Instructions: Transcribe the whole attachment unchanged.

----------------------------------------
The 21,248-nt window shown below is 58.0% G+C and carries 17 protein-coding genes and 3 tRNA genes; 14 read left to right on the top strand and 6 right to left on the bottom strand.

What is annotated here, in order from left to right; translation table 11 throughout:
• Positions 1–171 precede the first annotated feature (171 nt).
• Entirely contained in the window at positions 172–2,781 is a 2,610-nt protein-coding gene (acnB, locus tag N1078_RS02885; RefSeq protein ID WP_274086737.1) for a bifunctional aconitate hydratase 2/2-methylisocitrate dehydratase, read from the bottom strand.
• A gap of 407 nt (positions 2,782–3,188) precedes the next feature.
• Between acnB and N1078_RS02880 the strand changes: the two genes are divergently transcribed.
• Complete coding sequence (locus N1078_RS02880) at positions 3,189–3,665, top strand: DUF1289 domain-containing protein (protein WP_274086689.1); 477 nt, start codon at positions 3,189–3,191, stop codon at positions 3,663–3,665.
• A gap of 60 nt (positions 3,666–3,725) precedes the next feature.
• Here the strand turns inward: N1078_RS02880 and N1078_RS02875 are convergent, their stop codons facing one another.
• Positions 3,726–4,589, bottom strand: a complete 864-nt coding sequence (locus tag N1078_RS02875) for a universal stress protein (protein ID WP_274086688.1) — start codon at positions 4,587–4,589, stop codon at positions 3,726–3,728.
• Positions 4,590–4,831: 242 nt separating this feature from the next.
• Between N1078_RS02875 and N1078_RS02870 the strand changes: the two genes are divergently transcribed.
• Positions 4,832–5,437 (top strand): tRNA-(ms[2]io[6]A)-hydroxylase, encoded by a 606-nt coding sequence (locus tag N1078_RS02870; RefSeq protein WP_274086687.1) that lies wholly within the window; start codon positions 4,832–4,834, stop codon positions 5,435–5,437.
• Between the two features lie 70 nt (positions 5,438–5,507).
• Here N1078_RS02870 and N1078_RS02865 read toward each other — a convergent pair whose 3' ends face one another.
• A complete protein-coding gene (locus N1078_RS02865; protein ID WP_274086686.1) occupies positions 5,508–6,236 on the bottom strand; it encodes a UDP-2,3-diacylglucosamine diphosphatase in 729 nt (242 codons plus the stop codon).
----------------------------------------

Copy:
The 21,248-nt window shown below is 58.0% G+C and carries 17 protein-coding genes and 3 tRNA genes; 14 read left to right on the top strand and 6 right to left on the bottom strand.

What is annotated here, in order from left to right; translation table 11 throughout:
• Positions 1–171 precede the first annotated feature (171 nt).
• Entirely contained in the window at positions 172–2,781 is a 2,610-nt protein-coding gene (acnB, locus tag N1078_RS02885; RefSeq protein ID WP_274086737.1) for a bifunctional aconitate hydratase 2/2-methylisocitrate dehydratase, read from the bottom strand.
• A gap of 407 nt (positions 2,782–3,188) precedes the next feature.
• Between acnB and N1078_RS02880 the strand changes: the two genes are divergently transcribed.
• Complete coding sequence (locus N1078_RS02880) at positions 3,189–3,665, top strand: DUF1289 domain-containing protein (protein WP_274086689.1); 477 nt, start codon at positions 3,189–3,191, stop codon at positions 3,663–3,665.
• A gap of 60 nt (positions 3,666–3,725) precedes the next feature.
• Here the strand turns inward: N1078_RS02880 and N1078_RS02875 are convergent, their stop codons facing one another.
• Positions 3,726–4,589, bottom strand: a complete 864-nt coding sequence (locus tag N1078_RS02875) for a universal stress protein (protein ID WP_274086688.1) — start codon at positions 4,587–4,589, stop codon at positions 3,726–3,728.
• Positions 4,590–4,831: 242 nt separating this feature from the next.
• Between N1078_RS02875 and N1078_RS02870 the strand changes: the two genes are divergently transcribed.
• Positions 4,832–5,437 (top strand): tRNA-(ms[2]io[6]A)-hydroxylase, encoded by a 606-nt coding sequence (locus tag N1078_RS02870; RefSeq protein WP_274086687.1) that lies wholly within the window; start codon positions 4,832–4,834, stop codon positions 5,435–5,437.
• Between the two features lie 70 nt (positions 5,438–5,507).
• Here N1078_RS02870 and N1078_RS02865 read toward each other — a convergent pair whose 3' ends face one another.
• A complete protein-coding gene (locus N1078_RS02865; protein ID WP_274086686.1) occupies positions 5,508–6,236 on the bottom strand; it encodes a UDP-2,3-diacylglucosamine diphosphatase in 729 nt (242 codons plus the stop codon).